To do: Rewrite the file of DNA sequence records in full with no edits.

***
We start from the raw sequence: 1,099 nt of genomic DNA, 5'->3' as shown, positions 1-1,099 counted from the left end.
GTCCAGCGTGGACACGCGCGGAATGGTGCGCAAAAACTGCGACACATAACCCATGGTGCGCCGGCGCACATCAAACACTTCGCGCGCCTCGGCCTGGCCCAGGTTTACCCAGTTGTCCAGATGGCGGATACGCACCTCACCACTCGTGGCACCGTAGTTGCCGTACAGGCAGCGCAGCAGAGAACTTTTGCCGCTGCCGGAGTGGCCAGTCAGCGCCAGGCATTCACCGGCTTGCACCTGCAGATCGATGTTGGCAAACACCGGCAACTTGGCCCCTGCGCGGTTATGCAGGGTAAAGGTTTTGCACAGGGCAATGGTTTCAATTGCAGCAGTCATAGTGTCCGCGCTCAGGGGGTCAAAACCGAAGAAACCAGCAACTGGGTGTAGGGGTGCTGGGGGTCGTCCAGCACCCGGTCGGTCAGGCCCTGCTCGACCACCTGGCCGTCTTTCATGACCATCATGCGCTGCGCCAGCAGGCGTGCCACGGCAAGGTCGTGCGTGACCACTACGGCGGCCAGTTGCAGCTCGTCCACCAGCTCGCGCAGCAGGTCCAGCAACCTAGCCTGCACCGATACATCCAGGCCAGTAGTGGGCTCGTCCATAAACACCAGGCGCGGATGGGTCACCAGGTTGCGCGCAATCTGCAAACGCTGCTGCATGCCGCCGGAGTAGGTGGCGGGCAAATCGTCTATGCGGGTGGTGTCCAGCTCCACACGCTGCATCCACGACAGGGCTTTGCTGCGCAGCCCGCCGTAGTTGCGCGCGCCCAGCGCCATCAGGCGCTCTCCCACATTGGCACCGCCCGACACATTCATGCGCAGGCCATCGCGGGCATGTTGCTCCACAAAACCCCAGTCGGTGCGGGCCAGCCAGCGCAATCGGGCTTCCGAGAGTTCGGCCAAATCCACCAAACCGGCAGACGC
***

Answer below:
We start from the raw sequence: 1,099 nt of genomic DNA, 5'->3' as shown, positions 1-1,099 counted from the left end.
GTCCAGCGTGGACACGCGCGGAATGGTGCGCAAAAACTGCGACACATAACCCATGGTGCGCCGGCGCACATCAAACACTTCGCGCGCCTCGGCCTGGCCCAGGTTTACCCAGTTGTCCAGATGGCGGATACGCACCTCACCACTCGTGGCACCGTAGTTGCCGTACAGGCAGCGCAGCAGAGAACTTTTGCCGCTGCCGGAGTGGCCAGTCAGCGCCAGGCATTCACCGGCTTGCACCTGCAGATCGATGTTGGCAAACACCGGCAACTTGGCCCCTGCGCGGTTATGCAGGGTAAAGGTTTTGCACAGGGCAATGGTTTCAATTGCAGCAGTCATAGTGTCCGCGCTCAGGGGGTCAAAACCGAAGAAACCAGCAACTGGGTGTAGGGGTGCTGGGGGTCGTCCAGCACCCGGTCGGTCAGGCCCTGCTCGACCACCTGGCCGTCTTTCATGACCATCATGCGCTGCGCCAGCAGGCGTGCCACGGCAAGGTCGTGCGTGACCACTACGGCGGCCAGTTGCAGCTCGTCCACCAGCTCGCGCAGCAGGTCCAGCAACCTAGCCTGCACCGATACATCCAGGCCAGTAGTGGGCTCGTCCATAAACACCAGGCGCGGATGGGTCACCAGGTTGCGCGCAATCTGCAAACGCTGCTGCATGCCGCCGGAGTAGGTGGCGGGCAAATCGTCTATGCGGGTGGTGTCCAGCTCCACACGCTGCATCCACGACAGGGCTTTGCTGCGCAGCCCGCCGTAGTTGCGCGCGCCCAGCGCCATCAGGCGCTCTCCCACATTGGCACCGCCCGACACATTCATGCGCAGGCCATCGCGGGCATGTTGCTCCACAAAACCCCAGTCGGTGCGGGCCAGCCAGCGCAATCGGGCTTCCGAGAGTTCGGCCAAATCCACCAAACCGGCAGACGC